He finally forced himself to meet Pythagoras’ gaze. His friend was staring at him, his mouth open in shock. It was almost funny.
“The truth is I barely know her. I think maybe I was in love with the idea of Ariadne, more than with Ariadne herself. Does that make sense?”
Pythagoras nodded. He hesitated, and then put his cup down and leaned over and hugged Jason. The gesture was spoilt a moment later when he overbalanced and all but fell onto Jason. It was probably a good thing they were both already sitting down.
“Oops!” Pythagoras mumbled into Jason’s shoulder.
“Hey, careful,” Jason laughed, shoving his friend back upright again.
“Sorry,” Pythagoras said, staring down at his hands. “That was meant to be... you know...”
“I know. Thank you.”
Pythagoras looked at him properly again, and Jason was surprised by how serious he looked.
“I truly am sorry. I know Hercules and I often advised you to forget about Ariadne, but at the same time, I do not wish to see you unhappy.”
God, sometimes he just wanted to hug Pythagoras. Jason managed a reassuring smile.
“I know.” He paused to put his thoughts together. “I won’t say I’m not sad at the thought of giving up on Ariadne. It would have been good to be able to have the chance, at least, to see if that connection could ever have developed into something stronger. But truthfully, I am giving up on it, I think. A few months ago I would have been devastated by that thought. But now...”
He paused again and stared at the ceiling, willing away the unexpected wetness in his eyes.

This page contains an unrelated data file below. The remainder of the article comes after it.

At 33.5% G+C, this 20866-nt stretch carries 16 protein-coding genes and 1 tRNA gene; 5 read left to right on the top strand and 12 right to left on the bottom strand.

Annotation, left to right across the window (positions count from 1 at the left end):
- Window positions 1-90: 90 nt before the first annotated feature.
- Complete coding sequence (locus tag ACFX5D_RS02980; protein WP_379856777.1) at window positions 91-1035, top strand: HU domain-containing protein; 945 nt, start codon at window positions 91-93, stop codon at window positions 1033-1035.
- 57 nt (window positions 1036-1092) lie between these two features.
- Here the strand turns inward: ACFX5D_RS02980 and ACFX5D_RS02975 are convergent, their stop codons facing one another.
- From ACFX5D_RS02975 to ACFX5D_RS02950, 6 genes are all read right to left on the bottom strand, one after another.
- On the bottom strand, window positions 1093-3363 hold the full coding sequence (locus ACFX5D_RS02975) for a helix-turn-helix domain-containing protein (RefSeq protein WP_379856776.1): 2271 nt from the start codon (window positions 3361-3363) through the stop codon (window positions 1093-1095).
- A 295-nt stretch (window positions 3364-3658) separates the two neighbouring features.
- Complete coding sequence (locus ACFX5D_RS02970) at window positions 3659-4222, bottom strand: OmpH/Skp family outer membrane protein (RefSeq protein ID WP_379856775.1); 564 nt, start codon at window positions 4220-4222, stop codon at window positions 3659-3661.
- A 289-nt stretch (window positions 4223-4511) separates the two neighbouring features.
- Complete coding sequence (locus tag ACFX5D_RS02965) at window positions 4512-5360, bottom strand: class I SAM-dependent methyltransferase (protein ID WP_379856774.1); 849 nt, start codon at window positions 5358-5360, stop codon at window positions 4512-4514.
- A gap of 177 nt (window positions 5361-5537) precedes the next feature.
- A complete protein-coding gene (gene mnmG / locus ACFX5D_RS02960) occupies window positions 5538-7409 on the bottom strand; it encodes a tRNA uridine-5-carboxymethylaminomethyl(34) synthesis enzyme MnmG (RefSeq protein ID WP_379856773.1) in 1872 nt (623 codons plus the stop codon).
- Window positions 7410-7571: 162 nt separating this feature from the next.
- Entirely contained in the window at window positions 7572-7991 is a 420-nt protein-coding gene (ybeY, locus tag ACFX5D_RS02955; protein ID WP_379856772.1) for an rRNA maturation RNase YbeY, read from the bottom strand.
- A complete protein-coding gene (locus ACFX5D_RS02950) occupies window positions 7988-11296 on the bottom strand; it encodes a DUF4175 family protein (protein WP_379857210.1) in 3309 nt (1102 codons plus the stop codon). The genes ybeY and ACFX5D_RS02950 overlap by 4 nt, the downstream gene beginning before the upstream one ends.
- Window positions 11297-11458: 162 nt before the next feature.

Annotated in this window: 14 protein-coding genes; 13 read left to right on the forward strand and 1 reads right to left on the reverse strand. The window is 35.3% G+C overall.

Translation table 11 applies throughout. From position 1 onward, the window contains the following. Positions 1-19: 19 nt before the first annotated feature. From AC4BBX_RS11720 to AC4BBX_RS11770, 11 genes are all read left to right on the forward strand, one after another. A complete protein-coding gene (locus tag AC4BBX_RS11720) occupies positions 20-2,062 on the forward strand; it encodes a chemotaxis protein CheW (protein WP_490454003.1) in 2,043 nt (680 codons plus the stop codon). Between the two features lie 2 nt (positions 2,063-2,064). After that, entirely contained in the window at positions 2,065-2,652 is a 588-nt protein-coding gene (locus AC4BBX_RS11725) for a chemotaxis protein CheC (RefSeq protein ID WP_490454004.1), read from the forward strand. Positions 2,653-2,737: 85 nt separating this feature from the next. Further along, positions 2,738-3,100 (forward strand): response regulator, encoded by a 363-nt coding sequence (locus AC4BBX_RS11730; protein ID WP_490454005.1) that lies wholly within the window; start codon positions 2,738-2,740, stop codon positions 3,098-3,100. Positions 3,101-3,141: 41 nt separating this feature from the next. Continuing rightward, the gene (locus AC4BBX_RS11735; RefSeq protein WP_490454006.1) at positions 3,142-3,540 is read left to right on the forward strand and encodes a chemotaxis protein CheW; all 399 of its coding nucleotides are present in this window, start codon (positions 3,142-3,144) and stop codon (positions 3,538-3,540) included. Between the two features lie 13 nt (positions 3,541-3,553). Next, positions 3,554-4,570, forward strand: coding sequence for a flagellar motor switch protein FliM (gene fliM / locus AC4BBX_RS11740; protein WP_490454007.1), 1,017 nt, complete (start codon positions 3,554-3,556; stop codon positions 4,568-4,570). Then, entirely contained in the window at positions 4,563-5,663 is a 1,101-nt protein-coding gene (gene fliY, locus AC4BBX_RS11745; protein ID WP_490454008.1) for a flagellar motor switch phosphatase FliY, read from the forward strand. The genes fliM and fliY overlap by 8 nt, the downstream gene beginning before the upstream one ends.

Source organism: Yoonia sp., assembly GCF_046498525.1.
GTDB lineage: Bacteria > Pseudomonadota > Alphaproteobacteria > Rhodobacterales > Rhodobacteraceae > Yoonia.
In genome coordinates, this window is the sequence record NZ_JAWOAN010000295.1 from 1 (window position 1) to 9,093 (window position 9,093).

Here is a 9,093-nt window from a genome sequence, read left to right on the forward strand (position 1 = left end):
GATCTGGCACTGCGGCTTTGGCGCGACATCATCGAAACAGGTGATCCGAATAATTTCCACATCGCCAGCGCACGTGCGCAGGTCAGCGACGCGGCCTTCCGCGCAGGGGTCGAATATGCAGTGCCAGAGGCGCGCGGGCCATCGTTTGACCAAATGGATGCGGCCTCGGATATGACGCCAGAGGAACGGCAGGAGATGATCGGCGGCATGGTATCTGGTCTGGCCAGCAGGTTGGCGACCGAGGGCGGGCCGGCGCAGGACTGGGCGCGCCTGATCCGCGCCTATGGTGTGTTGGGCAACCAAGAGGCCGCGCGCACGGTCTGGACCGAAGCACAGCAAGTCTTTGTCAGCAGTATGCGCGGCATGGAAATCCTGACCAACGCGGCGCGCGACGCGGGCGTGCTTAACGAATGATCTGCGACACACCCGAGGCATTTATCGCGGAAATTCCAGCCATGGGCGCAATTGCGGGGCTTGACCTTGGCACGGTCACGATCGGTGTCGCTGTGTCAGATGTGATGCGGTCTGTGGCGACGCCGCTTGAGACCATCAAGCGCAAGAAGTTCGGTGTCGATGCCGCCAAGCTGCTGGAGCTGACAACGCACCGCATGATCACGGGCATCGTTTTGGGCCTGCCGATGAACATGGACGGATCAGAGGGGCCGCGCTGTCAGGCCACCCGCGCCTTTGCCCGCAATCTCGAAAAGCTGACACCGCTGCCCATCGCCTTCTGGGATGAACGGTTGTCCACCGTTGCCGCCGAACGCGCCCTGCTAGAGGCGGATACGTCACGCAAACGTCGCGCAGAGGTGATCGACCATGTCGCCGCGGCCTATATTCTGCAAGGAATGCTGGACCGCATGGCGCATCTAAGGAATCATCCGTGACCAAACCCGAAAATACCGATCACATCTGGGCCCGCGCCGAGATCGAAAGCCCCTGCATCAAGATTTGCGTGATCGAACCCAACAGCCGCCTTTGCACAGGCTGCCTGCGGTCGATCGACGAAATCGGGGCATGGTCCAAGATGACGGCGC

“It hurts, don’t get me wrong. But nowhere near as much as I expected it to.”
Pythagoras’ arm made its way around Jason’s shoulders again, and this time there was no slip. Jason felt his friend shuffle closer, skinny arms wrapped themselves around his body, and Jason found himself enveloped in a hug.
Despite the turmoil of his thoughts, Jason smiled. Pythagoras wasn’t always the best with words when it came to this kind of thing, but he would always be there, and he would always try.
“Of course it hurts,” Pythagoras said, his voice barely more than a whisper. “Love always hurts.”
Jason turned to look at him, but Pythagoras laid his head on Jason’s shoulder, neatly avoiding meeting his gaze. Jason hesitated, unsure what to do or say.
“I’m listening,” Jason said tentatively. “If you want to tell me.”
Pythagoras didn’t reply, but he did squeeze Jason a little tighter for a second to acknowledge him.
Neither of them spoke for a while. Just when Jason was beginning to think he might never get an answer, Pythagoras let go and pushed himself back to sit at Jason’s side again. He picked up his cup but didn’t drink from it.
“His name was Icarus,” Pythagoras said quietly.
Jason turned to look at him properly, but Pythagoras was staring down at the cup in his lap and Jason couldn’t see his expression.
Icarus? The Icarus? Oh, shit.
“He was funny and intelligent and beautiful. He was my friend. My lover.”
Was. Past tense. Jason knew this story wasn’t going to end well. Hell, if this actually went anything like the myth, he knew how it ended. He wanted to gather Pythagoras up in a hug and not let go, but he held back.
“Was this the guy before you came to Atlantis?” he asked gently.
Pythagoras’ head snapped up and he met Jason’s gaze and shook his head.
“No. No that wasn’t him. Icarus was here, in Atlantis.”
Did that mean there was some other bastard who had broken Pythagoras’ heart? Just how many relationships featured in Pythagoras’ past? Only a month or so ago Jason had believed his friend really was all but asexual. Even when he had discovered otherwise, he still hadn’t been able to shake the idea that Pythagoras wasn’t very experienced, that he had maybe had one relationship and that was it. It was beginning to look very much like he was wrong about that as well.